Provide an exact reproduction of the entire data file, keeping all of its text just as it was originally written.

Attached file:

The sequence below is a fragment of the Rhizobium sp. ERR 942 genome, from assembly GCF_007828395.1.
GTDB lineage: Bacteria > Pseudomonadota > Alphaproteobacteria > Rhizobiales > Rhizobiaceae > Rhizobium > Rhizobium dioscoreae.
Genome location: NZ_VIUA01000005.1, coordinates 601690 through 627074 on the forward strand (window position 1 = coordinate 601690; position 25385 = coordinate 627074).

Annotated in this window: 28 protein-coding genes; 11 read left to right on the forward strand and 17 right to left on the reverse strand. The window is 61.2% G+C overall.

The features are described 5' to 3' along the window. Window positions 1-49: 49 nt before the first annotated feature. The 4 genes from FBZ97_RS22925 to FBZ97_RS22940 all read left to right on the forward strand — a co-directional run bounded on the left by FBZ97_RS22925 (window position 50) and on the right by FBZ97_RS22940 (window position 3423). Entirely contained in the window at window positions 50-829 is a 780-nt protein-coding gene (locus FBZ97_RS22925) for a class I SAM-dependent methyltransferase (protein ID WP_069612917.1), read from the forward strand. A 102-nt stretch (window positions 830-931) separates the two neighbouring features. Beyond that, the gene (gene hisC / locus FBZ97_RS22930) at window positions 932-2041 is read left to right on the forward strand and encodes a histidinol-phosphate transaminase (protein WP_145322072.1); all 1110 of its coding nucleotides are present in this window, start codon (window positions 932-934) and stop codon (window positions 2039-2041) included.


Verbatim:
The sequence below is a fragment of the Rhizobium sp. ERR 942 genome, from assembly GCF_007828395.1.
GTDB lineage: Bacteria > Pseudomonadota > Alphaproteobacteria > Rhizobiales > Rhizobiaceae > Rhizobium > Rhizobium dioscoreae.
Genome location: NZ_VIUA01000005.1, coordinates 601690 through 627074 on the forward strand (window position 1 = coordinate 601690; position 25385 = coordinate 627074).

Annotated in this window: 28 protein-coding genes; 11 read left to right on the forward strand and 17 right to left on the reverse strand. The window is 61.2% G+C overall.

The features are described 5' to 3' along the window. Window positions 1-49: 49 nt before the first annotated feature. The 4 genes from FBZ97_RS22925 to FBZ97_RS22940 all read left to right on the forward strand — a co-directional run bounded on the left by FBZ97_RS22925 (window position 50) and on the right by FBZ97_RS22940 (window position 3423). Entirely contained in the window at window positions 50-829 is a 780-nt protein-coding gene (locus FBZ97_RS22925) for a class I SAM-dependent methyltransferase (protein ID WP_069612917.1), read from the forward strand. A 102-nt stretch (window positions 830-931) separates the two neighbouring features. Beyond that, the gene (gene hisC / locus FBZ97_RS22930) at window positions 932-2041 is read left to right on the forward strand and encodes a histidinol-phosphate transaminase (protein WP_145322072.1); all 1110 of its coding nucleotides are present in this window, start codon (window positions 932-934) and stop codon (window positions 2039-2041) included.